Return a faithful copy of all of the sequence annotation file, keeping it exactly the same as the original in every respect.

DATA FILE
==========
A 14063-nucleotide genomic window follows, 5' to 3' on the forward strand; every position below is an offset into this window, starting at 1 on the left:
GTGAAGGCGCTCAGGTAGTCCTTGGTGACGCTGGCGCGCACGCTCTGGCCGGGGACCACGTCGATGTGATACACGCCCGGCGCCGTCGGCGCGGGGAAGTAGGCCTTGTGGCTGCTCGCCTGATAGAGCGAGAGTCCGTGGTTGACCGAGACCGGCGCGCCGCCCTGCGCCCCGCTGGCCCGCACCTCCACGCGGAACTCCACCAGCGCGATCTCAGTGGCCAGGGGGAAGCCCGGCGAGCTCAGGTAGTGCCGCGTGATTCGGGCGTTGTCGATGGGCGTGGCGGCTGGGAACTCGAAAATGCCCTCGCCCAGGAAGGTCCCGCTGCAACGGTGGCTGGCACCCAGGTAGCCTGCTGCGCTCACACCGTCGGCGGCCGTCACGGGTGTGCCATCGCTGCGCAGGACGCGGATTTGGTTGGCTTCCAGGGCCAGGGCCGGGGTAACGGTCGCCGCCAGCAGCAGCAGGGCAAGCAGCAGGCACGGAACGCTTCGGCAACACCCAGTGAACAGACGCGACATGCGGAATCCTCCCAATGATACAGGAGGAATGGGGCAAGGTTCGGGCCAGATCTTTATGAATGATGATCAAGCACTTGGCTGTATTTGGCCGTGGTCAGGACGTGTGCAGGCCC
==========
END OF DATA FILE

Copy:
A 14063-nucleotide genomic window follows, 5' to 3' on the forward strand; every position below is an offset into this window, starting at 1 on the left:
GTGAAGGCGCTCAGGTAGTCCTTGGTGACGCTGGCGCGCACGCTCTGGCCGGGGACCACGTCGATGTGATACACGCCCGGCGCCGTCGGCGCGGGGAAGTAGGCCTTGTGGCTGCTCGCCTGATAGAGCGAGAGTCCGTGGTTGACCGAGACCGGCGCGCCGCCCTGCGCCCCGCTGGCCCGCACCTCCACGCGGAACTCCACCAGCGCGATCTCAGTGGCCAGGGGGAAGCCCGGCGAGCTCAGGTAGTGCCGCGTGATTCGGGCGTTGTCGATGGGCGTGGCGGCTGGGAACTCGAAAATGCCCTCGCCCAGGAAGGTCCCGCTGCAACGGTGGCTGGCACCCAGGTAGCCTGCTGCGCTCACACCGTCGGCGGCCGTCACGGGTGTGCCATCGCTGCGCAGGACGCGGATTTGGTTGGCTTCCAGGGCCAGGGCCGGGGTAACGGTCGCCGCCAGCAGCAGCAGGGCAAGCAGCAGGCACGGAACGCTTCGGCAACACCCAGTGAACAGACGCGACATGCGGAATCCTCCCAATGATACAGGAGGAATGGGGCAAGGTTCGGGCCAGATCTTTATGAATGATGATCAAGCACTTGGCTGTATTTGGCCGTGGTCAGGACGTGTGCAGGCCC